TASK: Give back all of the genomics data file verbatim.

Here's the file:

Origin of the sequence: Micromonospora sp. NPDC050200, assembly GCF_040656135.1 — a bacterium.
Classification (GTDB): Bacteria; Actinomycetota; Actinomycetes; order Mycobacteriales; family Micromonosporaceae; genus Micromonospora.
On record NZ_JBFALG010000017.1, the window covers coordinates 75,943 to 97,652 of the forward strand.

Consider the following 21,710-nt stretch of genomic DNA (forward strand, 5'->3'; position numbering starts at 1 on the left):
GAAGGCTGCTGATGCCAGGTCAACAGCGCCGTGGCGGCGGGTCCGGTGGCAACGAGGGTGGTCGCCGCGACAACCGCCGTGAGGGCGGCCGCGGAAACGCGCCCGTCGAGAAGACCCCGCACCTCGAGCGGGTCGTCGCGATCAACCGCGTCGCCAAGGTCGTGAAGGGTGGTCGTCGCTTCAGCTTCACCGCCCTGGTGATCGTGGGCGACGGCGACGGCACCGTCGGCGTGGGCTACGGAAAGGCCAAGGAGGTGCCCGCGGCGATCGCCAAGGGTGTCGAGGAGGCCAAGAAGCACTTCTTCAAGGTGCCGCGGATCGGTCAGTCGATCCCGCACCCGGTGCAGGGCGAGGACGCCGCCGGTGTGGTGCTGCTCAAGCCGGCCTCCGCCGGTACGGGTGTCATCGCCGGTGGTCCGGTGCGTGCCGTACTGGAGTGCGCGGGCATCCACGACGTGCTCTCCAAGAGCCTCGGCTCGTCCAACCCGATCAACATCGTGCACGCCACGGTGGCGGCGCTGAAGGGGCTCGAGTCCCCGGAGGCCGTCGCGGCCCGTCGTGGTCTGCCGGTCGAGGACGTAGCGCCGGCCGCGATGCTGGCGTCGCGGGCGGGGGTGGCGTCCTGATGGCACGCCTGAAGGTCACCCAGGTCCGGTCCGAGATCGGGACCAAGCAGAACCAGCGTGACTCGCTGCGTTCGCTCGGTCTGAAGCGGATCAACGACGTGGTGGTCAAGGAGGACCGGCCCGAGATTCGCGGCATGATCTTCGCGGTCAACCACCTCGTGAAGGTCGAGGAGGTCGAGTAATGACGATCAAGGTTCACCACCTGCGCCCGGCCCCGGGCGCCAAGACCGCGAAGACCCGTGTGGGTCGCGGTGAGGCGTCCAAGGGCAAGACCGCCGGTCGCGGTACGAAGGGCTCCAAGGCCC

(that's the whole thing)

Origin of the sequence: Micromonospora sp. NPDC050200, assembly GCF_040656135.1 — a bacterium.
Classification (GTDB): Bacteria; Actinomycetota; Actinomycetes; order Mycobacteriales; family Micromonosporaceae; genus Micromonospora.
On record NZ_JBFALG010000017.1, the window covers coordinates 75,943 to 97,652 of the forward strand.

Consider the following 21,710-nt stretch of genomic DNA (forward strand, 5'->3'; position numbering starts at 1 on the left):
GAAGGCTGCTGATGCCAGGTCAACAGCGCCGTGGCGGCGGGTCCGGTGGCAACGAGGGTGGTCGCCGCGACAACCGCCGTGAGGGCGGCCGCGGAAACGCGCCCGTCGAGAAGACCCCGCACCTCGAGCGGGTCGTCGCGATCAACCGCGTCGCCAAGGTCGTGAAGGGTGGTCGTCGCTTCAGCTTCACCGCCCTGGTGATCGTGGGCGACGGCGACGGCACCGTCGGCGTGGGCTACGGAAAGGCCAAGGAGGTGCCCGCGGCGATCGCCAAGGGTGTCGAGGAGGCCAAGAAGCACTTCTTCAAGGTGCCGCGGATCGGTCAGTCGATCCCGCACCCGGTGCAGGGCGAGGACGCCGCCGGTGTGGTGCTGCTCAAGCCGGCCTCCGCCGGTACGGGTGTCATCGCCGGTGGTCCGGTGCGTGCCGTACTGGAGTGCGCGGGCATCCACGACGTGCTCTCCAAGAGCCTCGGCTCGTCCAACCCGATCAACATCGTGCACGCCACGGTGGCGGCGCTGAAGGGGCTCGAGTCCCCGGAGGCCGTCGCGGCCCGTCGTGGTCTGCCGGTCGAGGACGTAGCGCCGGCCGCGATGCTGGCGTCGCGGGCGGGGGTGGCGTCCTGATGGCACGCCTGAAGGTCACCCAGGTCCGGTCCGAGATCGGGACCAAGCAGAACCAGCGTGACTCGCTGCGTTCGCTCGGTCTGAAGCGGATCAACGACGTGGTGGTCAAGGAGGACCGGCCCGAGATTCGCGGCATGATCTTCGCGGTCAACCACCTCGTGAAGGTCGAGGAGGTCGAGTAATGACGATCAAGGTTCACCACCTGCGCCCGGCCCCGGGCGCCAAGACCGCGAAGACCCGTGTGGGTCGCGGTGAGGCGTCCAAGGGCAAGACCGCCGGTCGCGGTACGAAGGGCTCCAAGGCCC